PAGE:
First, while we can run an Asterisk server on an old Pentium 90 with 64 MB of RAM, why would we want to? We are creating a robust phone system. We do not have to pay to license the use of the software and we do not have to pay per extension. We can go spend some of the money we saved and buy a decently powerful server. Most would recommend that a small deployment should have a CPU of at least 2.4 GHz and 512 MB RAM; the hard drive space is not as important but typically 120 GB would suffice. The hard drive space greatly depends on how many voicemail messages you want to allow users to store on the server as well as whether you want to record incoming or outgoing conversations. Voicemails and recordings are stored on the server, and without limitation or careful planning you can run out of space. For larger deployments you might want to get a Dual CPU solution as well as an increase in RAM (that is, 2 to 3 GB RAM). As we select the components for our server, we need to remember that we are not building an email server or a web server. We are creating a PBX that people are going to expect to be running all the time. We should select a stable chipset, with an up-to-date BIOS, and match it with other current high-quality components. By using high-quality components, we increase the likelihood of ending up with a high-availability phone system.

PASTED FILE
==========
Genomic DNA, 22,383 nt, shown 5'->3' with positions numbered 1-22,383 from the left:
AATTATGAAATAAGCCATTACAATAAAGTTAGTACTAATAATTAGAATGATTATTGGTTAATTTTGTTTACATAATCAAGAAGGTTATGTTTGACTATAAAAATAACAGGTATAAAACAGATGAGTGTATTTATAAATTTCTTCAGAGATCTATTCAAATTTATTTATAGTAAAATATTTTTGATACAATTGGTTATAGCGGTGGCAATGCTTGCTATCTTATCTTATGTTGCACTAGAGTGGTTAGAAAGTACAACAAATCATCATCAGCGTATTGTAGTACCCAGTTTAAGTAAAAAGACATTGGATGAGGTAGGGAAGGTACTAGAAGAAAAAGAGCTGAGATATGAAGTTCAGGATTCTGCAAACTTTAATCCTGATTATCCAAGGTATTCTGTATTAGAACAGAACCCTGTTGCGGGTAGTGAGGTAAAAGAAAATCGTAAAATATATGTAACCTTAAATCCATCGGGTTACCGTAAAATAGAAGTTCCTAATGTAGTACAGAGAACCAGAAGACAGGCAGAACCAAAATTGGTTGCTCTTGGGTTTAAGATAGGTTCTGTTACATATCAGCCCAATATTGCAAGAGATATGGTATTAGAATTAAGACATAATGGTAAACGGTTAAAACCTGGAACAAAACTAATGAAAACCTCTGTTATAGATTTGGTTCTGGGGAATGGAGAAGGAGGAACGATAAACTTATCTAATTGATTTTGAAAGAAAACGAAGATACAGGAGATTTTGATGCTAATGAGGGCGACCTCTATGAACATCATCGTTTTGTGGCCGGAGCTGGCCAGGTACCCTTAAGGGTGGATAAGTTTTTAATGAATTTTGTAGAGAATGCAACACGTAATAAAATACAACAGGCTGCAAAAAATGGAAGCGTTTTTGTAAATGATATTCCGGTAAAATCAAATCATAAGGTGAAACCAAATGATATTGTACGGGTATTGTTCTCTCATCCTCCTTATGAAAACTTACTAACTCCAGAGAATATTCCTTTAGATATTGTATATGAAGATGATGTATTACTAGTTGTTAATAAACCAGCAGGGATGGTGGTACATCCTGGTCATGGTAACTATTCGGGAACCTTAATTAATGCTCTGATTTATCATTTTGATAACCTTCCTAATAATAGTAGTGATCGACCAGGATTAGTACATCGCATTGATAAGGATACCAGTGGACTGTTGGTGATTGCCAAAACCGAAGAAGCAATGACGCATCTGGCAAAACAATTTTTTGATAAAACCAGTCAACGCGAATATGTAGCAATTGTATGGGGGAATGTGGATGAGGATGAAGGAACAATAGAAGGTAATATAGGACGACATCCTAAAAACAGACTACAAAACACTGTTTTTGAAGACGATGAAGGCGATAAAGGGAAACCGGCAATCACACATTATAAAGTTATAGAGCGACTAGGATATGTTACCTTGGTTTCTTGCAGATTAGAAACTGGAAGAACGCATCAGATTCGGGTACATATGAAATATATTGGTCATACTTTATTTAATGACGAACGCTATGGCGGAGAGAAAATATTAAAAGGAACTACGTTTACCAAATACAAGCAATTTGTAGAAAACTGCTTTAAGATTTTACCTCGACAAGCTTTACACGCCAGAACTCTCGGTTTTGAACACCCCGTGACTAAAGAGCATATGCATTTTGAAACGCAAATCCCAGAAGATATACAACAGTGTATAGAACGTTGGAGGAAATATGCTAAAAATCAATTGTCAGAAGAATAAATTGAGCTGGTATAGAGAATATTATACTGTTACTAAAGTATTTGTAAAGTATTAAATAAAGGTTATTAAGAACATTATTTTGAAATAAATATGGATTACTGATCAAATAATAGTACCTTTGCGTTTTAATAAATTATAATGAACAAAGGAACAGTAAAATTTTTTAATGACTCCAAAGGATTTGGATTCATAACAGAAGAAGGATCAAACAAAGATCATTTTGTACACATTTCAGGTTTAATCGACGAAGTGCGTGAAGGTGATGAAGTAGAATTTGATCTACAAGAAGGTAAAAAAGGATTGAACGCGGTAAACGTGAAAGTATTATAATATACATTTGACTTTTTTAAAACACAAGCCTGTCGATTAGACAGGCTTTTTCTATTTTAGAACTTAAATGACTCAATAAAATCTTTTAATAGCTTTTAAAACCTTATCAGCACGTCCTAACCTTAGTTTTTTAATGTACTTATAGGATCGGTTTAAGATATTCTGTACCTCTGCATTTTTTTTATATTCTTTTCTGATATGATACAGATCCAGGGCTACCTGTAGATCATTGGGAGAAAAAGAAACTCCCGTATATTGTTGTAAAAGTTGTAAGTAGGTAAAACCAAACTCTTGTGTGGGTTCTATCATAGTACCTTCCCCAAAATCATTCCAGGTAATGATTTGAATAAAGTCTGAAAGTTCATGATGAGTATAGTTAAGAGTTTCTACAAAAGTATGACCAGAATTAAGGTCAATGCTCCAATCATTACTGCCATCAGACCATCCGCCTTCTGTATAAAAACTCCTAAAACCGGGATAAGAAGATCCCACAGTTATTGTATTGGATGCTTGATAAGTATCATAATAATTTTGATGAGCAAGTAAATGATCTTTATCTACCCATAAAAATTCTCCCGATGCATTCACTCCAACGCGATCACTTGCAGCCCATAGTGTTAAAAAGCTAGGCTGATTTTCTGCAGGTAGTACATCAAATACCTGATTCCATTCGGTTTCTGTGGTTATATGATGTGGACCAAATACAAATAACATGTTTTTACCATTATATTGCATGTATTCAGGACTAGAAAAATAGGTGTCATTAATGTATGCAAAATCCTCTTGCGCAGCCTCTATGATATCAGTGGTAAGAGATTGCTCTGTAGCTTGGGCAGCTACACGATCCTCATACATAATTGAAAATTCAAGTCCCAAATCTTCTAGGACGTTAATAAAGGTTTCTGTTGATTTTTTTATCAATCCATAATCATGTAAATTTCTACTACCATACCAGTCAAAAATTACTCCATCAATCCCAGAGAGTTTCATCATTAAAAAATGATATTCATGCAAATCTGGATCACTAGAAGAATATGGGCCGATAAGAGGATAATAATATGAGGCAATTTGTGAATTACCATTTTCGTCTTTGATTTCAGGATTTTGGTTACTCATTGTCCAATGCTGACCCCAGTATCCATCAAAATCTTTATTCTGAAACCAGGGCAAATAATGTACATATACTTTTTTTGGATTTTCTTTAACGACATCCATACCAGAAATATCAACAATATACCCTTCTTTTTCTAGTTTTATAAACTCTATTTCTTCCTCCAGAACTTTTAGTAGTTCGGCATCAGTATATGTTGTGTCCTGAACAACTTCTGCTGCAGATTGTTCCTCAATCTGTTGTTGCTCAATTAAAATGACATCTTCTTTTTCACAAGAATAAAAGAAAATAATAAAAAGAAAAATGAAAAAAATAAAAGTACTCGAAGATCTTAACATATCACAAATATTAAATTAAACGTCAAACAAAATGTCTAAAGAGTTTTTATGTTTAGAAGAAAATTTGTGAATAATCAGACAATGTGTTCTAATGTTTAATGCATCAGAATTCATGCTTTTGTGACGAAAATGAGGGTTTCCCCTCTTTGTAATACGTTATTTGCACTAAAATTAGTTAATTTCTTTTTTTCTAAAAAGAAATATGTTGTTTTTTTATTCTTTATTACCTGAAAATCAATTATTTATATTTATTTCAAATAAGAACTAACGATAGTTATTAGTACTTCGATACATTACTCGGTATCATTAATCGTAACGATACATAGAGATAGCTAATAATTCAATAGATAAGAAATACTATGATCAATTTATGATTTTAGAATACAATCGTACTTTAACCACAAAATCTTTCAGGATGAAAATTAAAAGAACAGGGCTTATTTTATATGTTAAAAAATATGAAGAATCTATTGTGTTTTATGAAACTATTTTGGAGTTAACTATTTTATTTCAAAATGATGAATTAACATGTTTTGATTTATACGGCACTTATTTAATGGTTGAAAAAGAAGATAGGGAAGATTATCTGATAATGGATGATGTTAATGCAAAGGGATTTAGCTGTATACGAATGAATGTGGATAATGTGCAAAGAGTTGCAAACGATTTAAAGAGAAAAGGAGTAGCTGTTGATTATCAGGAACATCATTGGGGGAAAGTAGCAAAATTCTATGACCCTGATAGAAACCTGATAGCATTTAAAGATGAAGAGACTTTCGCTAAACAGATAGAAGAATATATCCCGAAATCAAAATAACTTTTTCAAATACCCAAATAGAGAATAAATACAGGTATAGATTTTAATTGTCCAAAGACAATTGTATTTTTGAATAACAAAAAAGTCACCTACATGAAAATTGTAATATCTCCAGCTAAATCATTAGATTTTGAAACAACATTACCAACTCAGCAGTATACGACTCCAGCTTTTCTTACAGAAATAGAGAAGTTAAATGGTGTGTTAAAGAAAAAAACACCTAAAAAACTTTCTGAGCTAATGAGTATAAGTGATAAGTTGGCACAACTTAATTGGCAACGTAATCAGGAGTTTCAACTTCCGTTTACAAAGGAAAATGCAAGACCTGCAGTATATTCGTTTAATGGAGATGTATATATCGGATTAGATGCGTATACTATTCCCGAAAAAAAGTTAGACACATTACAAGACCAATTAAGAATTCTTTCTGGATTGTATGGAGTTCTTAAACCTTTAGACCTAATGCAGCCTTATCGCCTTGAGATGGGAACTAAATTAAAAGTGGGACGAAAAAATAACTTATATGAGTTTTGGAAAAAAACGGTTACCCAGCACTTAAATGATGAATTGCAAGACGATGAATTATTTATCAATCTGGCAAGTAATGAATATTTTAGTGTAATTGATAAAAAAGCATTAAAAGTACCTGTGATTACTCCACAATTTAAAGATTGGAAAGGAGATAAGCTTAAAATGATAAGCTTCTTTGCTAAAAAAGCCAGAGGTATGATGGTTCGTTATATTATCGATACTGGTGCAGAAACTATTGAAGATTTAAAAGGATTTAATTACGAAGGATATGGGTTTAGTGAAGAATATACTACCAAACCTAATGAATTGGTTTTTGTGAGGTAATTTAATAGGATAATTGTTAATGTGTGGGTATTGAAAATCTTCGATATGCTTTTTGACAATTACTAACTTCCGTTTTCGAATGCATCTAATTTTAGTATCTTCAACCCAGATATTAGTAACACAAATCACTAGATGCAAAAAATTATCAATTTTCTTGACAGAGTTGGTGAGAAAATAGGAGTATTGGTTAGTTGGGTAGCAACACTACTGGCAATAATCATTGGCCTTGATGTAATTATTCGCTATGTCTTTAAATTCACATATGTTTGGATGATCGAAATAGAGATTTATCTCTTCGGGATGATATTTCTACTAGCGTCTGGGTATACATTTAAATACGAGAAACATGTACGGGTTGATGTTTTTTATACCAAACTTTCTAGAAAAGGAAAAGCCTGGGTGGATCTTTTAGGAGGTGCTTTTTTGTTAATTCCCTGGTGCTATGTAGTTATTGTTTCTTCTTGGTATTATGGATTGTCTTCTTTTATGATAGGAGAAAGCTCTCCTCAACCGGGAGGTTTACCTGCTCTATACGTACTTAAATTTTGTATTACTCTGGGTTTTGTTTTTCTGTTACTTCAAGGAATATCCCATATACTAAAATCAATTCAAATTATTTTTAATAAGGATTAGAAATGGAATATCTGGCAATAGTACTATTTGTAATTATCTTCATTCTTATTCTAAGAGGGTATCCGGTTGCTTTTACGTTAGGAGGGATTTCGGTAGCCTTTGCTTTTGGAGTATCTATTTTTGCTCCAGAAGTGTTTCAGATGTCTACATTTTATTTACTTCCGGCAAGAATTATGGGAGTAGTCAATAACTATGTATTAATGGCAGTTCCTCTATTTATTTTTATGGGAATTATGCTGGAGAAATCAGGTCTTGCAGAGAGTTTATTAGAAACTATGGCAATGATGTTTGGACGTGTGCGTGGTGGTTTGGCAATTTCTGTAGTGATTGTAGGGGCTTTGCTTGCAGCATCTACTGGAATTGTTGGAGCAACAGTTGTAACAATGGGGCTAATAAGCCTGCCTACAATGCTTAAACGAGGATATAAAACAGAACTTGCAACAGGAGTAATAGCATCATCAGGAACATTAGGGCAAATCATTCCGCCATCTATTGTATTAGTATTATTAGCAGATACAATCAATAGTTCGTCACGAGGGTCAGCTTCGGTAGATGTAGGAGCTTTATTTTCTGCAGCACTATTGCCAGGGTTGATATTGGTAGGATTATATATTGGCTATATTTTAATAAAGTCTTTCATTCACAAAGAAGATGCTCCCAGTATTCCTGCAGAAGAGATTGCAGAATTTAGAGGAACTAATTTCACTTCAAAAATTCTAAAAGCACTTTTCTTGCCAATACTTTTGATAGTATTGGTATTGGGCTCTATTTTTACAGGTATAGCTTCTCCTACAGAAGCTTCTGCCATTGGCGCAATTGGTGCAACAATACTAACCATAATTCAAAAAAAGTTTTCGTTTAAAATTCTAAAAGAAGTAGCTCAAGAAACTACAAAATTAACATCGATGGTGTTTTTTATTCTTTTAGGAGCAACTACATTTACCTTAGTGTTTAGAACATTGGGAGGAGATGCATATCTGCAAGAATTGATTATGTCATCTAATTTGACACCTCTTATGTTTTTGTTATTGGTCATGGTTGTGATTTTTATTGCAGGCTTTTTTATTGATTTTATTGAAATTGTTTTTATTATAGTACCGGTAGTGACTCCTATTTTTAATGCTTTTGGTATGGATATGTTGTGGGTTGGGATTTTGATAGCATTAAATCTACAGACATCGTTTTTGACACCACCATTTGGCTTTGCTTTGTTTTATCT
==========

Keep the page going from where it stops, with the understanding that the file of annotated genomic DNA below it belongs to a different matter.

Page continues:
On another note, we should select a server with as much redundancy as possible. A RAID-1 controller could save our phone system in the event of a hard drive failure. A pair of RAID-1 controllers that are mirrored could save our phone system in the event of a controller failure or a PCI slot failure. A server with redundant power supplies will help us in the event of power failure or a power supply failure. Of course, our phone system should be on an Uninterrupted Power Supply (UPS). This is not only for protection from power failures; it will also protect from spikes, and often even lightning.
Depending on the reliability requirements, we might need a redundant server. There are hardware devices that will detect if a PRI is down, and automatically failover. Then again, for most installations, this is overkill.
The most important lesson to keep in mind is that people have grown to depend on phone systems. We should not skimp on hardware, as doing so could cost us dearly in the long run. With the unique pricing structure of Asterisk, all we will have to pay for is any additional hardware to get increased reliability and capacity.
Along with hardware, the question often asked is—which distribution of Linux should I use? If you already have experience with some distribution of Linux, you should be able to make Asterisk work with that distribution. Asterisk is very flexible and has been built with commonly available dependencies, and any distribution of Linux should work. That said, some distributions will require more effort to enable some features such as automatically starting Asterisk when the server boots. As each distribution treats startup scripts differently, most distributions will require a minor amount of tweaking.
Also check the wiki at for more information on the distribution you intend to use. It has up-to-date notes on compatibility problems, caveats, known issues, and often workarounds for those issues.